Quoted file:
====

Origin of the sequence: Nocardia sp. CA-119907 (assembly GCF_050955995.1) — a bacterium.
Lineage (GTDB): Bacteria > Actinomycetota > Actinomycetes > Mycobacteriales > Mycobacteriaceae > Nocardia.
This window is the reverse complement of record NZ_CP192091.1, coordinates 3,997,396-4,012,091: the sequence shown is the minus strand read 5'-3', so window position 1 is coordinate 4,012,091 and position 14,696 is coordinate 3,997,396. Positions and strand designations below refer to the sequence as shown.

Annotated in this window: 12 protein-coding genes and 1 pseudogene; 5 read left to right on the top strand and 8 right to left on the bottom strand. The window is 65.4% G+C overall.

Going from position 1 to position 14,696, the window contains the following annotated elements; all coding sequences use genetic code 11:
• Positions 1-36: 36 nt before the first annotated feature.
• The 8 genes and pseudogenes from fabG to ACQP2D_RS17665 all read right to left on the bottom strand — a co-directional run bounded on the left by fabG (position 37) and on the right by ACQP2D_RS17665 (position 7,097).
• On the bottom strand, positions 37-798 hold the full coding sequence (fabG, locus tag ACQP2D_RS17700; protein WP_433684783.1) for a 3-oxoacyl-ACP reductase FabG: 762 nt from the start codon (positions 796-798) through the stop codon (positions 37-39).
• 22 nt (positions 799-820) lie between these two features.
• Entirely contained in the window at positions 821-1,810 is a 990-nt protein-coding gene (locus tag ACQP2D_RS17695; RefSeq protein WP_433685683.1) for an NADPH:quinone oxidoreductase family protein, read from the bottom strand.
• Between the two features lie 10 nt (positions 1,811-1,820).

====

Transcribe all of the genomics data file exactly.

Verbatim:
Origin of the sequence: Nocardia sp. CA-119907 (assembly GCF_050955995.1) — a bacterium.
Lineage (GTDB): Bacteria > Actinomycetota > Actinomycetes > Mycobacteriales > Mycobacteriaceae > Nocardia.
This window is the reverse complement of record NZ_CP192091.1, coordinates 3,997,396-4,012,091: the sequence shown is the minus strand read 5'-3', so window position 1 is coordinate 4,012,091 and position 14,696 is coordinate 3,997,396. Positions and strand designations below refer to the sequence as shown.

Annotated in this window: 12 protein-coding genes and 1 pseudogene; 5 read left to right on the top strand and 8 right to left on the bottom strand. The window is 65.4% G+C overall.

Going from position 1 to position 14,696, the window contains the following annotated elements; all coding sequences use genetic code 11:
• Positions 1-36: 36 nt before the first annotated feature.
• The 8 genes and pseudogenes from fabG to ACQP2D_RS17665 all read right to left on the bottom strand — a co-directional run bounded on the left by fabG (position 37) and on the right by ACQP2D_RS17665 (position 7,097).
• On the bottom strand, positions 37-798 hold the full coding sequence (fabG, locus tag ACQP2D_RS17700; protein WP_433684783.1) for a 3-oxoacyl-ACP reductase FabG: 762 nt from the start codon (positions 796-798) through the stop codon (positions 37-39).
• 22 nt (positions 799-820) lie between these two features.
• Entirely contained in the window at positions 821-1,810 is a 990-nt protein-coding gene (locus tag ACQP2D_RS17695; RefSeq protein WP_433685683.1) for an NADPH:quinone oxidoreductase family protein, read from the bottom strand.
• Between the two features lie 10 nt (positions 1,811-1,820).